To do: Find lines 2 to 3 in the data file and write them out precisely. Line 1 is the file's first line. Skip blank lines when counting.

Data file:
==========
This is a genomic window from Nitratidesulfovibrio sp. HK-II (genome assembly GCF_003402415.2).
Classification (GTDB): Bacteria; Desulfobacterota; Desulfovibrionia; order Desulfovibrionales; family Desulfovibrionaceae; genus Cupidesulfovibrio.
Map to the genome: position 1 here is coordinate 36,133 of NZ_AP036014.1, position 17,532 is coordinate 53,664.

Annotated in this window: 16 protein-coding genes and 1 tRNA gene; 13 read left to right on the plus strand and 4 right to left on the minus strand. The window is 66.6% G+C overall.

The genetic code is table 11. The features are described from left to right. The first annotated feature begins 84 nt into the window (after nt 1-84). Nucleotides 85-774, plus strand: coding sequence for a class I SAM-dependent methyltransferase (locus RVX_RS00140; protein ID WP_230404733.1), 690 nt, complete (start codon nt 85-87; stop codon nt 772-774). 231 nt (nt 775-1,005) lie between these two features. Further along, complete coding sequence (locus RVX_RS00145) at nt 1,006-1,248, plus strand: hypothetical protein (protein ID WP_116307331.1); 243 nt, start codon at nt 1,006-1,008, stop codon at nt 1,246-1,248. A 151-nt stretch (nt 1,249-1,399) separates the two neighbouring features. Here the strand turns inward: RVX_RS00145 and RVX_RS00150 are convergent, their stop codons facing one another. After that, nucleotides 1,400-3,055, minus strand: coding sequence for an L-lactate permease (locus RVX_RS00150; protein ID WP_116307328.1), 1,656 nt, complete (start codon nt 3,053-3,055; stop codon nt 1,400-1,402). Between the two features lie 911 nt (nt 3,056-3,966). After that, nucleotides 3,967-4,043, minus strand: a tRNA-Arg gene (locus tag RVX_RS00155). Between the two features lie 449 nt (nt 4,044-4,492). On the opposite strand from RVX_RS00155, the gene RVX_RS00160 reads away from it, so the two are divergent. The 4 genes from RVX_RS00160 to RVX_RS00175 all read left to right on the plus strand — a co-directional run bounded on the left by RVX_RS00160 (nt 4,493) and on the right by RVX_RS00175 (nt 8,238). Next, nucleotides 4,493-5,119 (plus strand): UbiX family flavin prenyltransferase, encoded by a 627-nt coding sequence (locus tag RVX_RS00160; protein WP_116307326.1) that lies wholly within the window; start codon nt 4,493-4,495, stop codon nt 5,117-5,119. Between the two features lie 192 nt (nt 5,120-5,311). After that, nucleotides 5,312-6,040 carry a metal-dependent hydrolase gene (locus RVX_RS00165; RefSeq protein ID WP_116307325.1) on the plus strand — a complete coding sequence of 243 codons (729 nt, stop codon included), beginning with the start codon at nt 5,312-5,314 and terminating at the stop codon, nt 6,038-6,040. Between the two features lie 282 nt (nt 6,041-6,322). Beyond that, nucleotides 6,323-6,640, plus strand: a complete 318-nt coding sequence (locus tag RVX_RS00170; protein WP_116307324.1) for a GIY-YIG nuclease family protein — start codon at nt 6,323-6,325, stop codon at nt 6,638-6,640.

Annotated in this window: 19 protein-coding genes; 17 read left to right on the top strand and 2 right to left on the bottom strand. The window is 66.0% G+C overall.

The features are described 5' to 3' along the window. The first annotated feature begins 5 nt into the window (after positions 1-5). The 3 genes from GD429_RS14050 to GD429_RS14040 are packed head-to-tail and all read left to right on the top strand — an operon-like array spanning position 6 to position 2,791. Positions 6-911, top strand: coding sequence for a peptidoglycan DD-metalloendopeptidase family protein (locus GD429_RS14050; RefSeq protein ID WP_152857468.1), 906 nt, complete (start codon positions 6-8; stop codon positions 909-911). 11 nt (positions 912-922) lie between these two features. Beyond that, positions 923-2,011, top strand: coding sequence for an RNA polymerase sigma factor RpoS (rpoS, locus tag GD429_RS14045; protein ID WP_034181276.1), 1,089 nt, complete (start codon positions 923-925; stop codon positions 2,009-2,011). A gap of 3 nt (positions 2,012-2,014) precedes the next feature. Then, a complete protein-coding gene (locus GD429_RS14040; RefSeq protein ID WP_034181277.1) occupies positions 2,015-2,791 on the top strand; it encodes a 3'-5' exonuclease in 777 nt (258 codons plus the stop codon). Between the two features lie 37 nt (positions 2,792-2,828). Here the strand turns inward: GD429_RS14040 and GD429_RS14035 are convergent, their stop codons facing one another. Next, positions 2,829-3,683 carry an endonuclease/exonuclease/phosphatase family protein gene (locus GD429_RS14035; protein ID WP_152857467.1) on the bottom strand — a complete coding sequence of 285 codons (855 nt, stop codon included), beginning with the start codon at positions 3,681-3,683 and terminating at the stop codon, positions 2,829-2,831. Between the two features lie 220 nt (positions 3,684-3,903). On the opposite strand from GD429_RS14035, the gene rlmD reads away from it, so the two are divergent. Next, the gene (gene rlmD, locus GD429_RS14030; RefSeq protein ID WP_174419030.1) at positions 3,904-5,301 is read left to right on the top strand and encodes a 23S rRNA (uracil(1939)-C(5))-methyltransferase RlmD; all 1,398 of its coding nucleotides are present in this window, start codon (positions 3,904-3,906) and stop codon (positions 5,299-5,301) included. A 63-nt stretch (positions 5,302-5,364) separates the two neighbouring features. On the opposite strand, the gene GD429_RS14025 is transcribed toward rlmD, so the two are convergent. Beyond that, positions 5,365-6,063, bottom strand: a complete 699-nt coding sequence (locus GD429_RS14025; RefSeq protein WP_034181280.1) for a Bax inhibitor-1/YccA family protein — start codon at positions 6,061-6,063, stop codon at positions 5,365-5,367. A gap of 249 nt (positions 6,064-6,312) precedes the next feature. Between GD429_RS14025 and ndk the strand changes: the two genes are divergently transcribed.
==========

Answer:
Classification (GTDB): Bacteria; Desulfobacterota; Desulfovibrionia; order Desulfovibrionales; family Desulfovibrionaceae; genus Cupidesulfovibrio.
Map to the genome: position 1 here is coordinate 36,133 of NZ_AP036014.1, position 17,532 is coordinate 53,664.